UT's Harry Ransom Humanities Research Center on Wednesday got the first of Bob Woodward and Carl Bernstein's Watergate papers. Back in April, UT spent $5 million to buy the papers of the Washington Post reporters who brought down President Nixon. The complete archive contains more than 250 pocket-sized notebooks, memos, story drafts, clippings, manuscripts for their books All the President's Men and The Final Days, and photos and memorabilia. -- Lee Nichols

Gavino Watch: A false -- repeat, false -- rumor is circulating about town that Austin developer Perry Lorenz has bailed El Concilio activist Gavino Fernandez Jr. out of the Travis Co. Jail. Lorenz says he first learned of the chisme after a top city official asked him about assisting Fernandez, who will be locked up until Aug. 19 at the earliest for a DWI incident unrelated to his current charges of drug possession and aggravated assault. Recently a small contingent of Friends of Fernandez began staging weekly prayer vigils outside the jail -- though when Naked City punctually stopped by last week, the crowd numbered only three, and after 30 minutes still hadn't uttered any words of faith for Fernandez, who has undertaken a hunger strike during his incarceration. -- L.A.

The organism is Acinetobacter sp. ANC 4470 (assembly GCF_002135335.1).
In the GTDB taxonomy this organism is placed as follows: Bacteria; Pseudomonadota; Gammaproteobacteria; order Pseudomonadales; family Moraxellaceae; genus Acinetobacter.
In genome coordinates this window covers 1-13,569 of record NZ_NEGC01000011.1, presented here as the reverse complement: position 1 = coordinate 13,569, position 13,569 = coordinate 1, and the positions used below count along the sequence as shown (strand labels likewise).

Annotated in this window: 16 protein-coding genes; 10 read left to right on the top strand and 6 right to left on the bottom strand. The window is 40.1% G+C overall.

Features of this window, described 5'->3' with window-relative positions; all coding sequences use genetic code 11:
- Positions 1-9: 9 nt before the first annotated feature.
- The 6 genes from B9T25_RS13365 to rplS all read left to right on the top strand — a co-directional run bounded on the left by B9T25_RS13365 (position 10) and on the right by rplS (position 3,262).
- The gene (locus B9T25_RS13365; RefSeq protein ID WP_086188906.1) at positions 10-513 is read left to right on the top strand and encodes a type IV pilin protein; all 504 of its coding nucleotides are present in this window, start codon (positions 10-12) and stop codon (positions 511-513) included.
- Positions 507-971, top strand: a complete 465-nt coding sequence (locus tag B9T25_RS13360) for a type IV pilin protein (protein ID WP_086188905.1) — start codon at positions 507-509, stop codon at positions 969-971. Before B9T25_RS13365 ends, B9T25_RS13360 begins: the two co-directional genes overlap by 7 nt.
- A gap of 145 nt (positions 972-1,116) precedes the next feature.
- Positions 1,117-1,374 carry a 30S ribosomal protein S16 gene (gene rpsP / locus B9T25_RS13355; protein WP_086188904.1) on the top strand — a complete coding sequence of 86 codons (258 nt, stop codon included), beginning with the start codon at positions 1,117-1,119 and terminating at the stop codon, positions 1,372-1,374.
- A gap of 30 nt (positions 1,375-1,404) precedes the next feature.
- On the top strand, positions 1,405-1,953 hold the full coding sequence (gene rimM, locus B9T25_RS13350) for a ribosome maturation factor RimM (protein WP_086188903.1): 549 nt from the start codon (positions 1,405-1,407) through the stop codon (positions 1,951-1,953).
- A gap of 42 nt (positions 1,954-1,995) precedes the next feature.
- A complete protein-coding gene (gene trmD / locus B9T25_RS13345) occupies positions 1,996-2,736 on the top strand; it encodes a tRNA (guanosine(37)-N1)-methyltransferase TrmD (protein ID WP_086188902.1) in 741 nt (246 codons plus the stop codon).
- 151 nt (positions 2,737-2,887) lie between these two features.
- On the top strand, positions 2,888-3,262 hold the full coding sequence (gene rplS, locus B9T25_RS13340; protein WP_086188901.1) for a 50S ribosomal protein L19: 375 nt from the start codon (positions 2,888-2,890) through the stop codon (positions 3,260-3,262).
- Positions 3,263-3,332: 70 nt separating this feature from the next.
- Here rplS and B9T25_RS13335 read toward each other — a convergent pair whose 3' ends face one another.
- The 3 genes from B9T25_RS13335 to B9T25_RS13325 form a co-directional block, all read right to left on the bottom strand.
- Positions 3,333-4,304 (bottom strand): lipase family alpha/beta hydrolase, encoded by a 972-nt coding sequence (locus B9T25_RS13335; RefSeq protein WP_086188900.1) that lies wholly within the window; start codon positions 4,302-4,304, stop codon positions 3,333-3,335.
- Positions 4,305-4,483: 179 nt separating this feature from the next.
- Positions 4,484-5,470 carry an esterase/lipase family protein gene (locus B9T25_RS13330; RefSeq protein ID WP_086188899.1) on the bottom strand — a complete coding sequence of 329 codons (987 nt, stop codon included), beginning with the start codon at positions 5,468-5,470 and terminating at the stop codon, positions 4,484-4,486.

The Sustainable Food Center, which runs the Austin Farmers' Market every Saturday in Downtown's Republic Square, recently moved its offices to Sanchez Elementary at Waller and Spence streets in the East Cesar Chavez neighborhood. The move enables SFC to teach Sanchez students the art of gardening and to provide cooking and nutritional education to the students' parents. SFC's other Eastside activities include a program at Martin Middle School and El Jardin Alegre community garden at 1801 E. Second. -- L.A.

Heeding the pleas of UT architecture professors, preservationists, and concerned residents, the city Historic Landmark Commission voted Monday night not to grant a demolition permit on a cluster of four cottages built in the Thirties by UT's first athletic director, L. Theo Bellmont. The cottages are located on Washington Square, in the Heritage neighborhood west of UT. Developer Larry Paul Manley, former director of the Texas Dept. of Housing and Community Affairs, wants to replace them with upscale condos. The commission's vote advocates historic zoning for the property; the Planning Commission is expected to consider the matter before the end of September; final approval rests with the City Council. -- L.A.